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Mormonism

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posted on Nov, 26 2004 @ 06:06 AM
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hey! we have something in common. i am a 20 year old male who also did not go on a mission. at times of my life i have even thought of suicide. but now i realize that if anybody is trying to guilt trip me, they themselves are guilty. i do not deny that the people who have ridiculed you are wrong. the problem with Utah is population density. everybody is mormon, and expects everybody else to at least be familiar with mormonism, they forget that it is just a church and should be kept in church. not at school, not in the grocery store etc. when too many people that are alike congregate, the outsider will always feel akward. the 'insiders' might even ridicule and shun, but that is their problem as individuals, not as a group.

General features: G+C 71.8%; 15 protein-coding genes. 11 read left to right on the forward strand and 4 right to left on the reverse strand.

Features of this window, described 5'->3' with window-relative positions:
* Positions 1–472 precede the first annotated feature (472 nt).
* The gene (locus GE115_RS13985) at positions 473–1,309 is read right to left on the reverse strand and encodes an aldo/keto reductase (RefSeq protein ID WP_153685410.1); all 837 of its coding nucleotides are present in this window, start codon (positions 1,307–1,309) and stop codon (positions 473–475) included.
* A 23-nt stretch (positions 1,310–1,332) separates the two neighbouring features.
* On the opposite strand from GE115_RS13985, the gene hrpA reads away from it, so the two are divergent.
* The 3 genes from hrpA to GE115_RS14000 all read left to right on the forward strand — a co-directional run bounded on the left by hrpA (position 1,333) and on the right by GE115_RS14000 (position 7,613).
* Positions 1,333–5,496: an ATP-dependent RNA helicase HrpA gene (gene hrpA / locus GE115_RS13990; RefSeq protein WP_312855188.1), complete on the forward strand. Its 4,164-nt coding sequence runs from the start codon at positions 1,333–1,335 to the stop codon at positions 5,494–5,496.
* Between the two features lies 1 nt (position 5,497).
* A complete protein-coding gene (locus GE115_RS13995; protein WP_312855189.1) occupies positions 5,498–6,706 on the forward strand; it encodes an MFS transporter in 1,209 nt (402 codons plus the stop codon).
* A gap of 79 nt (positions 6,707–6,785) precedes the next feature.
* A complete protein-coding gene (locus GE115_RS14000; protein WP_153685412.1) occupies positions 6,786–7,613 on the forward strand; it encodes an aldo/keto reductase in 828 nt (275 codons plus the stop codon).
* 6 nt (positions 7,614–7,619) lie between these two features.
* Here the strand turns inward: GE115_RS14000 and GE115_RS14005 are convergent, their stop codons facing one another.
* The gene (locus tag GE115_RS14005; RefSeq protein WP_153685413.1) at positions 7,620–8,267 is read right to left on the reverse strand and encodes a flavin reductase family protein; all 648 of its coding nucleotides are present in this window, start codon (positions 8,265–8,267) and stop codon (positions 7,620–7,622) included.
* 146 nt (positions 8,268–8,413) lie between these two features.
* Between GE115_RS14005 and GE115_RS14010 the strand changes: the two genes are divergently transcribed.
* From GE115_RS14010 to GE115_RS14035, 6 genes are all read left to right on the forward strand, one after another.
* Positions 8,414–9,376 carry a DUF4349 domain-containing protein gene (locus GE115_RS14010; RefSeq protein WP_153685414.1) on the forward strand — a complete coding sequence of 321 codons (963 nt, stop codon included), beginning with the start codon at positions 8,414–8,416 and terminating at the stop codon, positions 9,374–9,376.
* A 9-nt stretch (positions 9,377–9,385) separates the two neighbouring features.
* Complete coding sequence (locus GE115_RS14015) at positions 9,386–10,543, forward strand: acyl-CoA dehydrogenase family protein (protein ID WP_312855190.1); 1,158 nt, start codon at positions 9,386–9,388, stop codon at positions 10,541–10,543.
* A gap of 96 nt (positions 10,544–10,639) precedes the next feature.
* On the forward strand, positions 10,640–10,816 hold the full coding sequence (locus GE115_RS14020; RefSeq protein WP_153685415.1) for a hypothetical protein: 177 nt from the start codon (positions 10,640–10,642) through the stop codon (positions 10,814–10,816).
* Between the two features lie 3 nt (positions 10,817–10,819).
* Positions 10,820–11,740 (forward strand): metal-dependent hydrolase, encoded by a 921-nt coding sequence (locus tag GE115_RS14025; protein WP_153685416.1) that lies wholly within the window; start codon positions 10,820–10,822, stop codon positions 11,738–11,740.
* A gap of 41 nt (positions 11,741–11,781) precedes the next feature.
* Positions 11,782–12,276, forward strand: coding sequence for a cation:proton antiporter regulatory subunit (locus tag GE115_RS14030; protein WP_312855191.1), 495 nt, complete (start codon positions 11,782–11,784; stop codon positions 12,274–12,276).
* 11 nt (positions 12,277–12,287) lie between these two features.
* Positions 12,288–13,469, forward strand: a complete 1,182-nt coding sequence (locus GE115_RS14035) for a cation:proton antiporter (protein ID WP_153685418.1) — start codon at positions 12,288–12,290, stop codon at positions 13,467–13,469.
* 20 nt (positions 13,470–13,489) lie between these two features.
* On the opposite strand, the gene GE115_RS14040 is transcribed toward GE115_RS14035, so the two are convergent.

ridiculed endlessly by family, and shunned by friends.


my point is, even if the bad (or judgemental) mormons out-populate the good, that doesn't mean the church had anything to do with it. those people got carried away and cultish and proud on their own. the church didnt tell them to do so.

however yes, i agree with you. the mormon-culture can be rather snobbish to outsiders. that is one of my main problems with it. i am disgusted by it in fact, but its just the culture - not the church and its teachings.




posted on Nov, 26 2004 @ 06:41 AM
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Originally posted by lost